Dental Therapists Work to Gain Support in Florida, Congress
Wednesday, December 7, 2022
Inside a massive appropriations bill now in Congress is a provision which would allow federal funding for dental therapists.
Dental therapists perform basic dentistry, including fillings and simple extractions, under the supervision of a dentist. They can also work remotely, providing care in places like nursing homes or rural areas.
Dr. Frank Catalanotto, a founding member of Floridians for Dental Access, said when oral health is neglected, people often end up in a hospital emergency room.
"Tragically, Florida leads the nation," Catalanotto pointed out. "In 2019, we had 150,000 visits to a hospital emergency department because of a preventable dental problem. We had 4,300 admissions to the hospital because the infection was life-threatening."
He added in 2019, hospitals billed $630 million for dental-related care, with roughly half being Medicaid or not paid. He argued many such cases could have been avoided if people had access to affordable preventive dental care.
The Florida Legislature has seen multiple attempts to legalize dental therapy fail in committee over the last few years. Alaska was the first U.S. state to license dental therapists 15 years ago, with a dozen more since then.
Dr. Larry Hill, president of the National Coalition of Dentists for Health Equity, said Congress has made multiple attempts to fund dental therapy in recent years, only to see it removed from bills at the last minute. He is convinced dental therapists could help address the critical national shortage of providers.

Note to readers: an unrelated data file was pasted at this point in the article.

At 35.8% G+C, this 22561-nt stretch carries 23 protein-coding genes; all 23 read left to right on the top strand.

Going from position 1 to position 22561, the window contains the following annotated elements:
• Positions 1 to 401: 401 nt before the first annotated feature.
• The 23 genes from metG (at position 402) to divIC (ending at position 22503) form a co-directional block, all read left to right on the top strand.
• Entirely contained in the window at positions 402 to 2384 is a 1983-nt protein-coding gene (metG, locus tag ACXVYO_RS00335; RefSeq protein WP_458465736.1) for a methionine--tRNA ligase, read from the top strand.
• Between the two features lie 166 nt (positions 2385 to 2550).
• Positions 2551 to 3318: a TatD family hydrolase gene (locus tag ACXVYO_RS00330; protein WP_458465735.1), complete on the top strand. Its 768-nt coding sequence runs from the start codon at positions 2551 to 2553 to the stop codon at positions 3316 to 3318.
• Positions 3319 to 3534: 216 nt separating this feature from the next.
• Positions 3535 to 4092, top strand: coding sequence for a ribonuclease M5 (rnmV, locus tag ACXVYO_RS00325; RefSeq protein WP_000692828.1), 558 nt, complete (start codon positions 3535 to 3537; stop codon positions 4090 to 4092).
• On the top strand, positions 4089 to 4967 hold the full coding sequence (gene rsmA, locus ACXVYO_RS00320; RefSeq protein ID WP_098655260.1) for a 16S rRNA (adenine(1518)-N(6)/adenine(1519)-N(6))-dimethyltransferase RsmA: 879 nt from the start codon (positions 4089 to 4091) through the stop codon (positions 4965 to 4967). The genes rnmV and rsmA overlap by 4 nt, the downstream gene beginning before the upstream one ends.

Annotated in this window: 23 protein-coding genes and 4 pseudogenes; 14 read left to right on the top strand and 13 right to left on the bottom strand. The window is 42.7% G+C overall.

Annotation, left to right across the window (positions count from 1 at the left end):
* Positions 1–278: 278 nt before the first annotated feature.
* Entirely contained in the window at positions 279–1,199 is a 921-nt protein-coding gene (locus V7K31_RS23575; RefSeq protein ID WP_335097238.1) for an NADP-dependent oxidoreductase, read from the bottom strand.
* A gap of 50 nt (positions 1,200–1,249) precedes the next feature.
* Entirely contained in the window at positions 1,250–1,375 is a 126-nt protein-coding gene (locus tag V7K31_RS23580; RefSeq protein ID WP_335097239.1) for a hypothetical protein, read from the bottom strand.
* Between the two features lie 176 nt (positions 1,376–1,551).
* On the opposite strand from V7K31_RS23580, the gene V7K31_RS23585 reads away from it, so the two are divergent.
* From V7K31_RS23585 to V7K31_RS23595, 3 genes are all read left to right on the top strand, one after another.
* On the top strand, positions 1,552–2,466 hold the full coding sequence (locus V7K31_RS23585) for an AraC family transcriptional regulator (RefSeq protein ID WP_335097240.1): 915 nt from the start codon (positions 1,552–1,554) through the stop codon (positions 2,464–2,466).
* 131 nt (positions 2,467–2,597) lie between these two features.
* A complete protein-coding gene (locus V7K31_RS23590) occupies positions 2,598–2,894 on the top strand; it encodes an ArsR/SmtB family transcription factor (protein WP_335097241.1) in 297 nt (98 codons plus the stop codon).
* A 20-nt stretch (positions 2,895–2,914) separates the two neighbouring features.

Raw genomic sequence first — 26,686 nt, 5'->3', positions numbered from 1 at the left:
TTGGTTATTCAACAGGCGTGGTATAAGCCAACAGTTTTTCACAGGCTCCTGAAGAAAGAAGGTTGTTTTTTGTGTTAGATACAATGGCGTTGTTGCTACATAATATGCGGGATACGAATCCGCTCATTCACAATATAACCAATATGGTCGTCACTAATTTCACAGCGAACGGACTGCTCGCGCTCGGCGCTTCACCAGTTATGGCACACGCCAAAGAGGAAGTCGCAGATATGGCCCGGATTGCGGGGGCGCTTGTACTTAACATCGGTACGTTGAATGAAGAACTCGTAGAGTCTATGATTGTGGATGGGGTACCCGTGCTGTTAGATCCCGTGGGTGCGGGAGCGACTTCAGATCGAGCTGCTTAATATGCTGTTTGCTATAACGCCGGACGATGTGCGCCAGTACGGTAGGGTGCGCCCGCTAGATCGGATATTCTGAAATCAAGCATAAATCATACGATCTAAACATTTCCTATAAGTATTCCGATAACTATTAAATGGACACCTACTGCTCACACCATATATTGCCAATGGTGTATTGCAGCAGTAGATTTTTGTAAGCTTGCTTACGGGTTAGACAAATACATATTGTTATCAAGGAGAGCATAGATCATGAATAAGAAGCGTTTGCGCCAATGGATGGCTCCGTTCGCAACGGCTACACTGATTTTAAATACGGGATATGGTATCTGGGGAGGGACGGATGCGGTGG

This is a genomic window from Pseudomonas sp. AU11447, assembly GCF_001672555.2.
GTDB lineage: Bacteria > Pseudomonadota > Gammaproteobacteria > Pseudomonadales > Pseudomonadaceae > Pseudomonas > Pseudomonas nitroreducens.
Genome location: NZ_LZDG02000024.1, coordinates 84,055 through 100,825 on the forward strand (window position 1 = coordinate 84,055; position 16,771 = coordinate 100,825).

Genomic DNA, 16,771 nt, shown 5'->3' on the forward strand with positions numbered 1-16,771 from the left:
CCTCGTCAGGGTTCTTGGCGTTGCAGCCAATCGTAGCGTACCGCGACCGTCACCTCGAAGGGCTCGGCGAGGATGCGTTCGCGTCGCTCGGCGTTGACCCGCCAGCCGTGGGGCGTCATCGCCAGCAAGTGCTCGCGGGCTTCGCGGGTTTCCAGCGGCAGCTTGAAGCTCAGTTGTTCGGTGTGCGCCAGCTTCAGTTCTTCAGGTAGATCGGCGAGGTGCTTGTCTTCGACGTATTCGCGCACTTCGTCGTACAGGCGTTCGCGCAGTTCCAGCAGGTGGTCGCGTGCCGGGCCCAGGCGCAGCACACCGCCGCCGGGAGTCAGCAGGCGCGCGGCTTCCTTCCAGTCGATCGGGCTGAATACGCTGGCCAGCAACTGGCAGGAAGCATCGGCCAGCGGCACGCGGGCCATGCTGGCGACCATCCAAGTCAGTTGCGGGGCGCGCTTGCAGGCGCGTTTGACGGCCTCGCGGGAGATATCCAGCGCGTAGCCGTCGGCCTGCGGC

"It could mean the difference, literally, in millions of people over time," Hill contended. "Not next week, not next year, but over time, it could make the difference in millions of people that can't now get care being able to access just routine care, preventive care."
The Kaiser Family Foundation estimates nearly 70 million Americans live in areas without enough dental care providers. Often, the locations are rural or in underserved minority communities.
In 2015, the Commission on Dental Accreditation adopted standards for training in dental therapy and there are currently four such programs in the U.S.
Catalanatto noted dental therapy is holding up under scientific scrutiny.
"One hundred percent of the published scientific evidence said that dental therapists are safe, provide high-quality care, are cost-effective and help improve access to care for underserved people in this country," Catalanotto emphasized.
get more stories like this via email
The coalition known as "Think Babies Michigan" has secured more than $36 million in funding to offer grants to child-care providers for infants and to…
Nearly 100 school board elections are coming up in Minnesota this fall, with some gaining attention because of the candidates who are running…
The so-called conservative "hostile takeover" of a small, progressive liberal arts college in Florida is seeing some resistance from former students …
High rent prices are draining the budgets of many Nebraska renters, who are paying between 30% and 50% of their income on rent. In some parts of the …
As the federal government nears a shutdown over a budget impasse in Congress, Wisconsin offices that help low-income individuals worry they'll have …
Indigenous leaders are traveling through the Northwest to highlight the plight of dwindling fish populations in the region. The All Our Relations …
Washington performs well in a new report scoring states' long-term care systems. The Evergreen State ranked second in AARP's Long-Term Services and …
A lack of housing options, mental-health challenges and a lack of connections and support have combined to drive an uptick in the number of foster …